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Ø 11. Sensations are not images or resemblances of objects. But while we are careful to assign sensations their true place in the mind, and to look upon what is outward in the body as merely the antecedents or cause of them, it is a matter of some consequence to guard against a danger directly the reverse of that which has been remarked on. We are apt to transfer to the sensation, considered as existing in the mind, some of those qualities which belong to the external object. But in point of fact, our sensations are by no means copies, pictures, or images of outward objects; nor are they representations of them in any material sense whatever; nor do they possess any of their qualities.

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It is true, we often think it otherwise ; constantly occupied with external objects, when in the act of contemplation we retire within the mind, we unwarily carry with us the form and qualities of matter, and stamp its likeness on the thought itself. But the thought, whatev

may by the constitution of our nature be the sign of, has no form, and presents no image analogous to what are outwardly objects of touch and sight; nor has it form or image in any sense which we can conceive of. When, therefore, we have an idea of some object as round, we are not to infer, from the existence of the quality in the outward object, that the mental state is possessed of the same quality. When we think of anything as extended, it is not to be supposed that the thought itself has extension. When we behold and admire the varieties of colour, we are not at liberty to indulge the presumption that the inward feelings are painted over, and radiant with corresponding hues. There is nothing of the kind; and the admission of such a principle would lead to a multitude of errors.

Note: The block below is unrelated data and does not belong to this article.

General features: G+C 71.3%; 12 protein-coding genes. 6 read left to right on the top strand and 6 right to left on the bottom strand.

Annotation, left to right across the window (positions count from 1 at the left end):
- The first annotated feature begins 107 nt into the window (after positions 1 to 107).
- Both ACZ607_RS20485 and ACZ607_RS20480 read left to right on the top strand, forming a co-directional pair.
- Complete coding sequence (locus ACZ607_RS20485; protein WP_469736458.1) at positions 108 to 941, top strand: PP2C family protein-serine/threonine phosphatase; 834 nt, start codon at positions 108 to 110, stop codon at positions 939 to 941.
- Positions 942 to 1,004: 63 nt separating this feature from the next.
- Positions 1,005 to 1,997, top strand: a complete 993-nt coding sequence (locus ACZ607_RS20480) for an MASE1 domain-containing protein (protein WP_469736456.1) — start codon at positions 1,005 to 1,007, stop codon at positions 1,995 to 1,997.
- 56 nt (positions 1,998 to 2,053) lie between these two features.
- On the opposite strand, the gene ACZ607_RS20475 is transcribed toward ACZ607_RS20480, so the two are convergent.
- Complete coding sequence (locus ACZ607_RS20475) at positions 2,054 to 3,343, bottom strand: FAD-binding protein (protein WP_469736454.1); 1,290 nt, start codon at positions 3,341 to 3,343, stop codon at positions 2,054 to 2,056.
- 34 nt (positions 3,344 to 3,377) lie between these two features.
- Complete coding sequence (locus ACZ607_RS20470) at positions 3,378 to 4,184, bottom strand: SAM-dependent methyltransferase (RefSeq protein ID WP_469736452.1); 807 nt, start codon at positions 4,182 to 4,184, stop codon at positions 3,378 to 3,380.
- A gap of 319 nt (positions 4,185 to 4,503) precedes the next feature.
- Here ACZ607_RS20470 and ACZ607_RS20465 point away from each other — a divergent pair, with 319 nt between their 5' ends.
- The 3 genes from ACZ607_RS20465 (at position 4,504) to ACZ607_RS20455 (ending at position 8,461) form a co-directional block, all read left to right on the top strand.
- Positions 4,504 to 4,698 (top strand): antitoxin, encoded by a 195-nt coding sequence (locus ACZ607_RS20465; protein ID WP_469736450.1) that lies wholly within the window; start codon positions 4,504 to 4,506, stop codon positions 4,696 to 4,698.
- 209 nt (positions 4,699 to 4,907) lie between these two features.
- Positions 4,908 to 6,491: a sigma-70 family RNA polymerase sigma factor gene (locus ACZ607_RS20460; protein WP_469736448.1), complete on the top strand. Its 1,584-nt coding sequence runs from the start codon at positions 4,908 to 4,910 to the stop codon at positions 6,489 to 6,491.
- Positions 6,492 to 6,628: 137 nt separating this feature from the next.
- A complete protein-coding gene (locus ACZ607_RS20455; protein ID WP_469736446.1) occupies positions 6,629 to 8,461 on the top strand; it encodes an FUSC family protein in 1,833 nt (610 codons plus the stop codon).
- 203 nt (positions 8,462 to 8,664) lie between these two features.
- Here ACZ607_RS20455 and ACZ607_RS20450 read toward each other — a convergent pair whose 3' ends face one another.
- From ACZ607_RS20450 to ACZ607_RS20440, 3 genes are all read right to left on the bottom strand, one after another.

$ 12. The connexion between the mental and physical change not capa.

ble of explanation. (I.) External bodies operate on the senses, before there is any affection of the mind, but it is not easy to say what the precise character and extent of this operation is. We know that some object capable of affecting the organ must be applied to it in some way either directly or indirectly, and it is a matter of knowledge also, that some change in the organ actually takes place; but further than this we are involved in uncertainty. All we can undertake to do at present is merely to make a statement of the facts, viz., the application of an external body, and some change in consequence of it in the

of (II.) Subsequently to the change in the organ, either at its extremity and outward developement or in the brain, with which it is connected, and of which it may be considered as making a part, a change in the mind or a new state of the mind immediately takes place. Here also we are limited to the mere statement of the fact We here touch upon one of those boundaries of the intellect which men are probably not destined to pass in the present life. We find ourselves unable to resolve and explain the connexion between mind and matter in this case, as we do in all others. All we know, and all we can state with confidence is, that a mental affection is immediately subsequent to an affection or change which is physical. Such is our nature, and such the appointment of Him who ordered it.